Scottish independence: Scots government consultation attracts 26,000 views
Alex Salmond announced his consultation in January
More than 26,000 responses were received during the Scottish government’s consultation on an independence referendum.
The figure is higher than the 21,000 the SNP administration estimated on the closing day of the four-month consultation.
People were asked their views on plans to hold a referendum in autumn 2014.
The UK government also held a consultation on the issue which attracted nearly 3,000 responses.
During its two-month seeking of views, the Westminster administration said its responses showed strong levels of support for a single, clear question on independence.
The Scottish government has not yet detailed the nature of its responses but it said more than 160 organisations, including the Scottish Trades Union Congress, Electoral Commission, National Union of Students and Scottish Council for Voluntary Organisations, had submitted views.
Many of those organisations have already published online what their opinions are.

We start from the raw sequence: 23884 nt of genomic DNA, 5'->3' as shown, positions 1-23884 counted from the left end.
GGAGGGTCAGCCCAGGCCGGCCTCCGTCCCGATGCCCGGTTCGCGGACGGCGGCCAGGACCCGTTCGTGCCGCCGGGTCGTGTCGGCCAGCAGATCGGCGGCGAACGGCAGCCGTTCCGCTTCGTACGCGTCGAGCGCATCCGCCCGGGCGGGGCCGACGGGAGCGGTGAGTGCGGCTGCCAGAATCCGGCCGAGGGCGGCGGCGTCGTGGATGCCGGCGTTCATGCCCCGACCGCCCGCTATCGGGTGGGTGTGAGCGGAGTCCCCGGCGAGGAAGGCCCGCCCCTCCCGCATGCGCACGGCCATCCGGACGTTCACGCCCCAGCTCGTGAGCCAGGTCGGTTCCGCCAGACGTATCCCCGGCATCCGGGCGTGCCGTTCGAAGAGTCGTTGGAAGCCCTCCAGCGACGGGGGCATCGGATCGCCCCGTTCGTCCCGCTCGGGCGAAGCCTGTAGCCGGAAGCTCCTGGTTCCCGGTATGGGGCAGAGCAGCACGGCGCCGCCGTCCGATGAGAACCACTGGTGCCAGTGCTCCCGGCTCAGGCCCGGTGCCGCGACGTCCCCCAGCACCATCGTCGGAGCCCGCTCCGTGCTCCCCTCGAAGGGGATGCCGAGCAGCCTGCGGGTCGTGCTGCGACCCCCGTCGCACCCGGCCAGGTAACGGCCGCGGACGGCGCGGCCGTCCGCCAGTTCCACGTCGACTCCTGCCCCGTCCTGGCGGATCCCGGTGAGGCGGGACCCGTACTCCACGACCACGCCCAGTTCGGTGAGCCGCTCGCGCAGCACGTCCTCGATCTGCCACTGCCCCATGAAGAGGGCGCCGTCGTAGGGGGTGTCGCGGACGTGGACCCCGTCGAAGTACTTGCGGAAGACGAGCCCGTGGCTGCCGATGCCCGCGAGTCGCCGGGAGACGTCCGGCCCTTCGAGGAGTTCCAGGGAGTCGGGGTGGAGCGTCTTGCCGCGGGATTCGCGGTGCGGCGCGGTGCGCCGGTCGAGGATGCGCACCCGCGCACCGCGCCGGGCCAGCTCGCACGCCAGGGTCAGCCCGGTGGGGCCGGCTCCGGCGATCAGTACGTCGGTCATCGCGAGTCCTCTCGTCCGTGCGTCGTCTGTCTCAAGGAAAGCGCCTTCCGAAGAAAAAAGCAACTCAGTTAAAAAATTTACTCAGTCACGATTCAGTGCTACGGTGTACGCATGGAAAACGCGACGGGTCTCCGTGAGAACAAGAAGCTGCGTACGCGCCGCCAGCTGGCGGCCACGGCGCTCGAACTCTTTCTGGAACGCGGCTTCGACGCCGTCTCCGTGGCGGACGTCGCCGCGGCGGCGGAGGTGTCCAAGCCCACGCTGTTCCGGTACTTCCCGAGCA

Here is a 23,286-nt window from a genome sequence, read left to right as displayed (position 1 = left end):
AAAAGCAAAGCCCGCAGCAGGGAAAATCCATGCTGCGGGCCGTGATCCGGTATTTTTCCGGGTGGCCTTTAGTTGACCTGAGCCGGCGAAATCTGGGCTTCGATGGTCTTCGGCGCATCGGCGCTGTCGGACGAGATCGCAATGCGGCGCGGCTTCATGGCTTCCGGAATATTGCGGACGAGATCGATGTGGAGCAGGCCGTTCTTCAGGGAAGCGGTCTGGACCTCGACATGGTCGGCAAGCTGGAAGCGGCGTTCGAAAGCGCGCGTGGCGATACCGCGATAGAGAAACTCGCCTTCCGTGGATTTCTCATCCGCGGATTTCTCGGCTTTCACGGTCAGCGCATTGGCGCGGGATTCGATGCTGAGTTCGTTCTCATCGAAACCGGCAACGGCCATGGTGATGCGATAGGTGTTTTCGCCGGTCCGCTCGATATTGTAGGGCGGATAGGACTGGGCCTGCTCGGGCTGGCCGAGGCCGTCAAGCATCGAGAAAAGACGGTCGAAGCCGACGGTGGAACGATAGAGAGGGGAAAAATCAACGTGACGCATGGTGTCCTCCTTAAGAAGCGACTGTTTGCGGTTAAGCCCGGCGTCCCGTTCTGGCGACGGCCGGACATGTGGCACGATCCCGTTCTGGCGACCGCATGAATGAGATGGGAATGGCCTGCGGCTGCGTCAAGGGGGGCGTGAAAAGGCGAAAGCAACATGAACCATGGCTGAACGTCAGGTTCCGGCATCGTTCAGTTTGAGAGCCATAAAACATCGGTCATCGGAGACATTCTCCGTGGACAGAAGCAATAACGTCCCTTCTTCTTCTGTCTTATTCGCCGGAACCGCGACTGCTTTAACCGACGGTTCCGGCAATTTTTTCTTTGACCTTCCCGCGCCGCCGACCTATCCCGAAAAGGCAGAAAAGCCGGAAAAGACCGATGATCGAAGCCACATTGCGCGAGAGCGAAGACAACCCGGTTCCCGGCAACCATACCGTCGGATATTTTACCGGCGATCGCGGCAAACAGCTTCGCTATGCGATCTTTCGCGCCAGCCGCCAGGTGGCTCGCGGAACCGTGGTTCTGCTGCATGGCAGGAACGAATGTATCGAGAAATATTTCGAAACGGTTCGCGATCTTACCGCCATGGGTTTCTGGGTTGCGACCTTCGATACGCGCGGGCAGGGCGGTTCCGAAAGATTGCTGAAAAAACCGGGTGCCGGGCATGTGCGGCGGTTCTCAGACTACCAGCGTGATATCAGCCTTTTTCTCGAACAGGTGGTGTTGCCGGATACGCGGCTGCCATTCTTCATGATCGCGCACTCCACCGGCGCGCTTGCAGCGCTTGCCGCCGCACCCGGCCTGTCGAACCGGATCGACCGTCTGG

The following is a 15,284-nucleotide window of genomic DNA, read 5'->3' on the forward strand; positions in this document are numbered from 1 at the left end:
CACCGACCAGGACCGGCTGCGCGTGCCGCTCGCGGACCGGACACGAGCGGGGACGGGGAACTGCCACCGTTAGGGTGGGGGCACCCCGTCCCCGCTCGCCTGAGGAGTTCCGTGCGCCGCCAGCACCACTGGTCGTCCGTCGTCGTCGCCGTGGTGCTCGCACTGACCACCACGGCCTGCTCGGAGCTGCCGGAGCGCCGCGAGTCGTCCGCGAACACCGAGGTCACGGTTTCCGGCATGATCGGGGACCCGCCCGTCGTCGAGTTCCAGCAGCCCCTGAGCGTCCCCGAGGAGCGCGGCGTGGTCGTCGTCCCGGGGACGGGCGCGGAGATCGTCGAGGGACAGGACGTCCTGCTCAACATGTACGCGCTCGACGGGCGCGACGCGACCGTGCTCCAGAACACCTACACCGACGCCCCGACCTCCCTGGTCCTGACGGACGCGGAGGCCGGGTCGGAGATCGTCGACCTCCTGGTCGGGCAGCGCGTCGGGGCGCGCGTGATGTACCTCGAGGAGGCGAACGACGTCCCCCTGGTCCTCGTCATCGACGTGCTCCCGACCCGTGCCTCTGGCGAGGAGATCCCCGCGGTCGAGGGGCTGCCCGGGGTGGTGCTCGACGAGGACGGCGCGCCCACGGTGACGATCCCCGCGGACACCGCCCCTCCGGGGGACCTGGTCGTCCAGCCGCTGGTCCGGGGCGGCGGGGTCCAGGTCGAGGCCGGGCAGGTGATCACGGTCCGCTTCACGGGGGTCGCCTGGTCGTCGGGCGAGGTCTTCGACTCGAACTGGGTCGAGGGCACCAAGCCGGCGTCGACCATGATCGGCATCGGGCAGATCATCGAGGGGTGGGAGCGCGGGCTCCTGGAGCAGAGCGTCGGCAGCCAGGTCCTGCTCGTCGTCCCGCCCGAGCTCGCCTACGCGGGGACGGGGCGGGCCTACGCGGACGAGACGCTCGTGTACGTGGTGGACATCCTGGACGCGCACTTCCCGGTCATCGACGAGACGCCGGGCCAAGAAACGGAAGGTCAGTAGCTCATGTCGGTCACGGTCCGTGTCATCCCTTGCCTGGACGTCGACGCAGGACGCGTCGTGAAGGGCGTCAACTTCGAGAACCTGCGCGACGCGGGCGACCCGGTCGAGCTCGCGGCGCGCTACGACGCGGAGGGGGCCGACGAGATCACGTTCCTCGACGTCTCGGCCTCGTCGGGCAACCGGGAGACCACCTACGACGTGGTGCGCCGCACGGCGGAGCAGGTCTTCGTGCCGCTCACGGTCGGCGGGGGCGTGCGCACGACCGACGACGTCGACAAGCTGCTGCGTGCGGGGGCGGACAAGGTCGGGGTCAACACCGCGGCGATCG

What did they say?
Deputy First Minister Nicola Sturgeon said: “This is a fantastic response from the people of Scotland, with more than 26,000 contributions to the consultation – over 10 times the number that responded to the UK government’s consultation on the same issue.
“This positive level of response sends a clear signal that the people of Scotland believe the Scottish Parliament is the place to decide the terms and timing of the referendum – and that these should not be imposed by Westminster.
“The responses from organisations already been made public show a lively debate around issues such as whether there should be a second question on the ballot paper.
“They also show support for votes for 16 and 17-year-olds. We set out our preferred question in the consultation document but have always said we would listen to the view expressed in the responses we received.”
Analysis of the consultation, which ended in May, will be completed and published by the government by the end of the summer.
Source:BBC News 15th July 2012